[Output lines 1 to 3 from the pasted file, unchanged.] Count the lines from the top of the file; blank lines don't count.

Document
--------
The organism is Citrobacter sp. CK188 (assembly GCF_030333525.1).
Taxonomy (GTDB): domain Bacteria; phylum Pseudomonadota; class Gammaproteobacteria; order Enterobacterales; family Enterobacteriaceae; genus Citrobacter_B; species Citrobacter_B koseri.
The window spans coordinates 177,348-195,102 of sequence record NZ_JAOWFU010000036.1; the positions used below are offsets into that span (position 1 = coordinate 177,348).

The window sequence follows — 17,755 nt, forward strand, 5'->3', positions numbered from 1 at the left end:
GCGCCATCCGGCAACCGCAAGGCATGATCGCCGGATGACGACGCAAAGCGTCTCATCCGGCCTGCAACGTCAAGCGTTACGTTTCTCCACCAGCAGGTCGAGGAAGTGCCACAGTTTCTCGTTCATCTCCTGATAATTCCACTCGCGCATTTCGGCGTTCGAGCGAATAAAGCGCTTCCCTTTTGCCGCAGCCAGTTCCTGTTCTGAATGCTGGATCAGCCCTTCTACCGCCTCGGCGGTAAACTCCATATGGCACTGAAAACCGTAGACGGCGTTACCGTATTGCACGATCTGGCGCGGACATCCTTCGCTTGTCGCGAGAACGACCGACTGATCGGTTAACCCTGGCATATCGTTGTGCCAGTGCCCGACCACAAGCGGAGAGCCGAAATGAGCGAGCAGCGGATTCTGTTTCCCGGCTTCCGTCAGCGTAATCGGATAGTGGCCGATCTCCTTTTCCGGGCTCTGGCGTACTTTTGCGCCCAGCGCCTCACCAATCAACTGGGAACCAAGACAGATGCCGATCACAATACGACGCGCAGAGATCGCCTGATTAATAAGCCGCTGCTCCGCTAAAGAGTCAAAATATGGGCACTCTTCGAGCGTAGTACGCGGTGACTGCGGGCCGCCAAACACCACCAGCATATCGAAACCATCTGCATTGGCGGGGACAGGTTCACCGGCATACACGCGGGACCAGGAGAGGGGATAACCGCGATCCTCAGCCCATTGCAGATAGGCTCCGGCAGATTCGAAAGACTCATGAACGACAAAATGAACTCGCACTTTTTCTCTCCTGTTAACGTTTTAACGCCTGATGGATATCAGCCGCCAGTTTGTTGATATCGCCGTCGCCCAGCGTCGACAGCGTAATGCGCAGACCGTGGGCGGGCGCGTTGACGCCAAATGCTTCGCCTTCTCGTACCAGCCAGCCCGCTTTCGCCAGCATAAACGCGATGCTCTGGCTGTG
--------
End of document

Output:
The organism is Citrobacter sp. CK188 (assembly GCF_030333525.1).
Taxonomy (GTDB): domain Bacteria; phylum Pseudomonadota; class Gammaproteobacteria; order Enterobacterales; family Enterobacteriaceae; genus Citrobacter_B; species Citrobacter_B koseri.
The window spans coordinates 177,348-195,102 of sequence record NZ_JAOWFU010000036.1; the positions used below are offsets into that span (position 1 = coordinate 177,348).